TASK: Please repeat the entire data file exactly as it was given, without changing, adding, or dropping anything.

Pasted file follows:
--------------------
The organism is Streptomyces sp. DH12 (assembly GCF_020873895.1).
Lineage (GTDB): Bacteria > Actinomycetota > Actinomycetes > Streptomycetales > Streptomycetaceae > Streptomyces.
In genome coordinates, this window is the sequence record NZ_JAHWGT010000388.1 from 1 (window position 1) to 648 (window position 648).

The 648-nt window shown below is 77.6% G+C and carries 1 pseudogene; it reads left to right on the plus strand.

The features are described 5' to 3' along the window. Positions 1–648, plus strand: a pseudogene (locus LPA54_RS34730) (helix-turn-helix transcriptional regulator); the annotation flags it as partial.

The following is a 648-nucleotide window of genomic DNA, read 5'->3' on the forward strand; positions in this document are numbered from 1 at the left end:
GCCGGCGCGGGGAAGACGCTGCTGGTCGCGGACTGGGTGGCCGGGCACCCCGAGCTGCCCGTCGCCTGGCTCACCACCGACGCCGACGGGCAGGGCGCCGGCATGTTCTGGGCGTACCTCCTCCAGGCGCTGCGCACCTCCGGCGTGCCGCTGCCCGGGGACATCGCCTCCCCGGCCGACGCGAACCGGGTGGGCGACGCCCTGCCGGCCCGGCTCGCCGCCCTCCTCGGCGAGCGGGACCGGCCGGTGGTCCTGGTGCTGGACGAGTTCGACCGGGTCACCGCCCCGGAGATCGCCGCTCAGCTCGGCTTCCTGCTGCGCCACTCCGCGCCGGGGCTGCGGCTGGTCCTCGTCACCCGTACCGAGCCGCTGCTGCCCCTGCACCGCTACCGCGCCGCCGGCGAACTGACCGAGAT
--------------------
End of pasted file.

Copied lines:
The organism is Streptomyces sp. DH12 (assembly GCF_020873895.1).
Lineage (GTDB): Bacteria > Actinomycetota > Actinomycetes > Streptomycetales > Streptomycetaceae > Streptomyces.
In genome coordinates, this window is the sequence record NZ_JAHWGT010000388.1 from 1 (window position 1) to 648 (window position 648).

The 648-nt window shown below is 77.6% G+C and carries 1 pseudogene; it reads left to right on the plus strand.

The features are described 5' to 3' along the window. Positions 1–648, plus strand: a pseudogene (locus LPA54_RS34730) (helix-turn-helix transcriptional regulator); the annotation flags it as partial.

The following is a 648-nucleotide window of genomic DNA, read 5'->3' on the forward strand; positions in this document are numbered from 1 at the left end:
GCCGGCGCGGGGAAGACGCTGCTGGTCGCGGACTGGGTGGCCGGGCACCCCGAGCTGCCCGTCGCCTGGCTCACCACCGACGCCGACGGGCAGGGCGCCGGCATGTTCTGGGCGTACCTCCTCCAGGCGCTGCGCACCTCCGGCGTGCCGCTGCCCGGGGACATCGCCTCCCCGGCCGACGCGAACCGGGTGGGCGACGCCCTGCCGGCCCGGCTCGCCGCCCTCCTCGGCGAGCGGGACCGGCCGGTGGTCCTGGTGCTGGACGAGTTCGACCGGGTCACCGCCCCGGAGATCGCCGCTCAGCTCGGCTTCCTGCTGCGCCACTCCGCGCCGGGGCTGCGGCTGGTCCTCGTCACCCGTACCGAGCCGCTGCTGCCCCTGCACCGCTACCGCGCCGCCGGCGAACTGACCGAGAT